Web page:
Six of the projects are primarily aimed at replacing the use of animals, two at reduction and two at refinement. There were also two priority areas in this year’s funding scheme. The first was replacement, refinement and reduction in fish (3 of the grants are in this priority), and the second was refinement in rodent husbandry, care and procedures (2 of the grants are in this priority).
Notes to editors
- Full abstracts for the projects are available on request. The project titles, recipients, and the amounts awarded are as follows:
- Professor Sue Barnett, University of Glasgow (£294,404)
The development of an in vitro model of CNS injury to identify factors which promote repair
- Professor Andrew Cossins, University of Liverpool (£512,584)
Development of a mechanistically informative genome-wide, in vitro chemicals screening technology
- Dr Atticus Hainsworth, St George’s London (£43,288)
Carotid artery endothelial growth: a novel in vitro assay
- Dr Ioanna Katsiadaki, Cefas (£398,640)
Validating a sexual development test using the 3-spined stickleback for addressing the 3Rs in fish toxicity testing
- Professor Robert Newbold, Brunel University (£299,052)
Development and validation of mechanisms-based in vitro transformation assays for carcinogen screening
- Dr Keith Redhead, Intervet (£26,988)
Replacement in vitro assays for the quantification of clostridial vaccine antigens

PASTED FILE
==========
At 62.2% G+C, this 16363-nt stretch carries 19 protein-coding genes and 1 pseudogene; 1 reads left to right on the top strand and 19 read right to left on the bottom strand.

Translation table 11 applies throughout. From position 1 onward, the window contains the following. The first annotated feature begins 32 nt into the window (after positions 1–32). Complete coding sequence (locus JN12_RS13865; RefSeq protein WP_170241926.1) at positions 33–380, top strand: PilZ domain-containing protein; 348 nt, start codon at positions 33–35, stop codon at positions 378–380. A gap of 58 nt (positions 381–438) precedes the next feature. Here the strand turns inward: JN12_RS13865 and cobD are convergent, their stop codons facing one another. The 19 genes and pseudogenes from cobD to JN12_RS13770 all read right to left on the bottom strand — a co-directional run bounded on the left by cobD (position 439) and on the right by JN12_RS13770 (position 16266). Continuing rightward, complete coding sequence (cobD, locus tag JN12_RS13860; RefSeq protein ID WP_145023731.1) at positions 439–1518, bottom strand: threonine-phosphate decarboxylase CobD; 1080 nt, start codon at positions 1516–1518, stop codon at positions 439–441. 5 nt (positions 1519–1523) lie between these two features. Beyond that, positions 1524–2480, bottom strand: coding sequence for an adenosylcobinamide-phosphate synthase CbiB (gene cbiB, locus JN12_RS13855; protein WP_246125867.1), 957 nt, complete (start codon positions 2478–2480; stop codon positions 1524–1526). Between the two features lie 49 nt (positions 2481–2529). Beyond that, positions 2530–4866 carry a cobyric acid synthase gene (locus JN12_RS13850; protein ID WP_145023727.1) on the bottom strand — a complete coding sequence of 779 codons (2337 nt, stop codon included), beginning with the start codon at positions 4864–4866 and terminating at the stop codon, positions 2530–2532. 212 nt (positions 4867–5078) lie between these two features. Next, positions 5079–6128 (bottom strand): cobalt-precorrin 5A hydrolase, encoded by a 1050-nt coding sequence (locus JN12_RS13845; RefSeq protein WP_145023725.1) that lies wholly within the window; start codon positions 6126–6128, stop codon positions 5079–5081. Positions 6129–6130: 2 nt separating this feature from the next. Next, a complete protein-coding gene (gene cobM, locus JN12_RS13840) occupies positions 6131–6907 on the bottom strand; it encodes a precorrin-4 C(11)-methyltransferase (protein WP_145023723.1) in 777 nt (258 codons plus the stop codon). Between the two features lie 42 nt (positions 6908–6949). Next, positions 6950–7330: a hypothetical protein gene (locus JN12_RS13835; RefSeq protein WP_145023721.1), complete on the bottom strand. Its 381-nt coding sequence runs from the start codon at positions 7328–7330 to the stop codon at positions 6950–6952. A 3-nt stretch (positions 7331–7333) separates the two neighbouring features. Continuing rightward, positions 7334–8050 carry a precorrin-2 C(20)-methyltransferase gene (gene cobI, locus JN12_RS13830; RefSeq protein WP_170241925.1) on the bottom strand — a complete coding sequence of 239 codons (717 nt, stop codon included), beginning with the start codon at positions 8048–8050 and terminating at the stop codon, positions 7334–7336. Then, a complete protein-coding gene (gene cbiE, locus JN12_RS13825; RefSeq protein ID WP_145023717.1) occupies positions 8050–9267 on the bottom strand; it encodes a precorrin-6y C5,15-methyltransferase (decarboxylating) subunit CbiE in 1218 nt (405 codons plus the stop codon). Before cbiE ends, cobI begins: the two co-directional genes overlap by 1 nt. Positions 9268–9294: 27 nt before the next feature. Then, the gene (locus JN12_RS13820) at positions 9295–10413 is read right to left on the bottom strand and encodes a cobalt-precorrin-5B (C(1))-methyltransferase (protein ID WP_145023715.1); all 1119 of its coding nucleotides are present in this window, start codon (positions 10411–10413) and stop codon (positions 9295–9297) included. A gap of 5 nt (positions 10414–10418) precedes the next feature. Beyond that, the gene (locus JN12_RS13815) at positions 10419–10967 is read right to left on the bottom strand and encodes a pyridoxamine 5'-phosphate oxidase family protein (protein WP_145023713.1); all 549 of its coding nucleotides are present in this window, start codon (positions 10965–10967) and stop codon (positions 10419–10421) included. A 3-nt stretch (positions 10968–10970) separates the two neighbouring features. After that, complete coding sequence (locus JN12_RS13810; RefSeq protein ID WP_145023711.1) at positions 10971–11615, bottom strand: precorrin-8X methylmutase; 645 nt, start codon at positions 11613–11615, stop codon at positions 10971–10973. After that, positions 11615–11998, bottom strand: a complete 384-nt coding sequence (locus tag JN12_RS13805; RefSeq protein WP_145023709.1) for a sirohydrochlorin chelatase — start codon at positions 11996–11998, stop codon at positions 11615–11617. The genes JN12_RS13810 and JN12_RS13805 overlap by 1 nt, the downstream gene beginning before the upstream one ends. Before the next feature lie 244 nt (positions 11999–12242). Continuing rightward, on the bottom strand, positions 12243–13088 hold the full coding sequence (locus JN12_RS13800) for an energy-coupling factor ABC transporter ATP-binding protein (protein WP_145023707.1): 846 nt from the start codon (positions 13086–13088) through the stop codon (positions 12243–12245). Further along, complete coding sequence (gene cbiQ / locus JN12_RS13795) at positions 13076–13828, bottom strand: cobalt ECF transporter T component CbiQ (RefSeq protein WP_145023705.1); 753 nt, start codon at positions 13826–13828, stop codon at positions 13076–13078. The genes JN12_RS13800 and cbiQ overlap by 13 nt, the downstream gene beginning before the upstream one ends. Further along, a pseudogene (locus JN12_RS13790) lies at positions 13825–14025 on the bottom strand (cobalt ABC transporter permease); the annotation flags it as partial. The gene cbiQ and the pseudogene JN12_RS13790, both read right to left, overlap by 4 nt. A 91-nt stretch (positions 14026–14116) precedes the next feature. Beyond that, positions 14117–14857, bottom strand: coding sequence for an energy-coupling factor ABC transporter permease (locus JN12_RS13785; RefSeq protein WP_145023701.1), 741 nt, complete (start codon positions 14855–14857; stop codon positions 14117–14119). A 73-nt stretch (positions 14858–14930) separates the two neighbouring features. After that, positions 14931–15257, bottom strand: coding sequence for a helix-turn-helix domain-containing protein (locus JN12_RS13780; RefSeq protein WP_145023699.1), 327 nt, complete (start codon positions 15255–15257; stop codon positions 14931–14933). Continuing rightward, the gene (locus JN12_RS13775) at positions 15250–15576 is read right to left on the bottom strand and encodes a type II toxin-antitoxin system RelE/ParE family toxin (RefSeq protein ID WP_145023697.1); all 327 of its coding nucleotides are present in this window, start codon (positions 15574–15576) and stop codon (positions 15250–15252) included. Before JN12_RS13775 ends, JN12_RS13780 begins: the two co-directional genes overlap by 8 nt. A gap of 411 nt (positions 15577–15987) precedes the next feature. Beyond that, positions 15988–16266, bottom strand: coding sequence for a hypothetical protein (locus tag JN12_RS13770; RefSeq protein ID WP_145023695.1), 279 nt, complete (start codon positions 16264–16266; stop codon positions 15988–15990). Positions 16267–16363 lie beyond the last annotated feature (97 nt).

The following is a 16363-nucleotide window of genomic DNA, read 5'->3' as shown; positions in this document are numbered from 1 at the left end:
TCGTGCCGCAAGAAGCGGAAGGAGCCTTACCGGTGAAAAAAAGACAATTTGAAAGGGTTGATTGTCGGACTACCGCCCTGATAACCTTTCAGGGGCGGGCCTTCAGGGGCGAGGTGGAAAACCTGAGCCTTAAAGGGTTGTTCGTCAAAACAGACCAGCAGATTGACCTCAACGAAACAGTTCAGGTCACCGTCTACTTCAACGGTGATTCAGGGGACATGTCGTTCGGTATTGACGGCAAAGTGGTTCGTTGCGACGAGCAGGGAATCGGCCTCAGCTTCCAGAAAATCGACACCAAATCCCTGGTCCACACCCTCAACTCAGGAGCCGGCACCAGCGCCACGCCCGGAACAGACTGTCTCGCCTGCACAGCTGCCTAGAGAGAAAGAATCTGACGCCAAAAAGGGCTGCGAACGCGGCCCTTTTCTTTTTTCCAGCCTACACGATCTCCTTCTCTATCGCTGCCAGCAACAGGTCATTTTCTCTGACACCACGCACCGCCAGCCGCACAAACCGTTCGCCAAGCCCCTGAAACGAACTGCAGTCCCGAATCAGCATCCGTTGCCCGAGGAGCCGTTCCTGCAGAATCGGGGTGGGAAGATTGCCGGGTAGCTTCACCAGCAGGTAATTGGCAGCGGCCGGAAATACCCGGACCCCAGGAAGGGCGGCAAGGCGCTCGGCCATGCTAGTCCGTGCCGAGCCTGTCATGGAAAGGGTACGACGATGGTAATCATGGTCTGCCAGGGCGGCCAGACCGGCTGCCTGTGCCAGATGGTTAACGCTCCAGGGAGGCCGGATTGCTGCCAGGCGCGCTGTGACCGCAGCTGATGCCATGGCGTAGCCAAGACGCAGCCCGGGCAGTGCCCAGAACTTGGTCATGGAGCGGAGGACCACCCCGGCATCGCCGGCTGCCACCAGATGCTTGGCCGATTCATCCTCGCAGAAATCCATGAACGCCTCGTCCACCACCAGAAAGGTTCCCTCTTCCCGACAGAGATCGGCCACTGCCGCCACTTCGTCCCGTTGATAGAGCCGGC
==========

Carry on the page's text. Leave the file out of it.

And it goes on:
- Dr Paul Simons, University College London (£302,128)
Inducible SAA transgenic mice: a refined model of human amyloidosis
- Professor Phil Stephens, Cardiff University (£243,624)
Establishment and validation of a stable, cell-based diabetic wound bioassay
- Dr Siouxsie Wiles, Imperial College London (£270,784)
Reduction and refinement of murine models of bacterial infection
- Dr Jun Zou, University of Aberdeen (£254,548)
Development of leucocyte cell lines for immunological research in teleost fish
- Replace animals in research with non-animal alternatives
- Reduce the number of animals used in experiments
- Refine scientific procedures and animal husbandry to minimise suffering
The NC3Rs drives advances in the 3Rs by taking a robust scientific approach, and bringing together expertise from a diverse range of areas, including academia, industry, government and regulatory bodies.
The Centre funds high-quality research, organises workshops and symposia to disseminate and advance the 3Rs, and develops information resources and guidelines. It is an independent organisation, set up by the Government in 2004, and reporting to the Science Minister and stakeholders through the publication of an annual report, and is funded by the Medical Research Council, the Biotechnology and Biological Sciences Research Council, the Home Office, the Wellcome Trust, the Association of British Pharmaceutical Industry, GlaxoSmithKline, AstraZeneca, Syngenta, The Dow Chemical Company, SC Johnson, and Unilever. More information can be found on the NC3Rs website: www.nc3rs.org.uk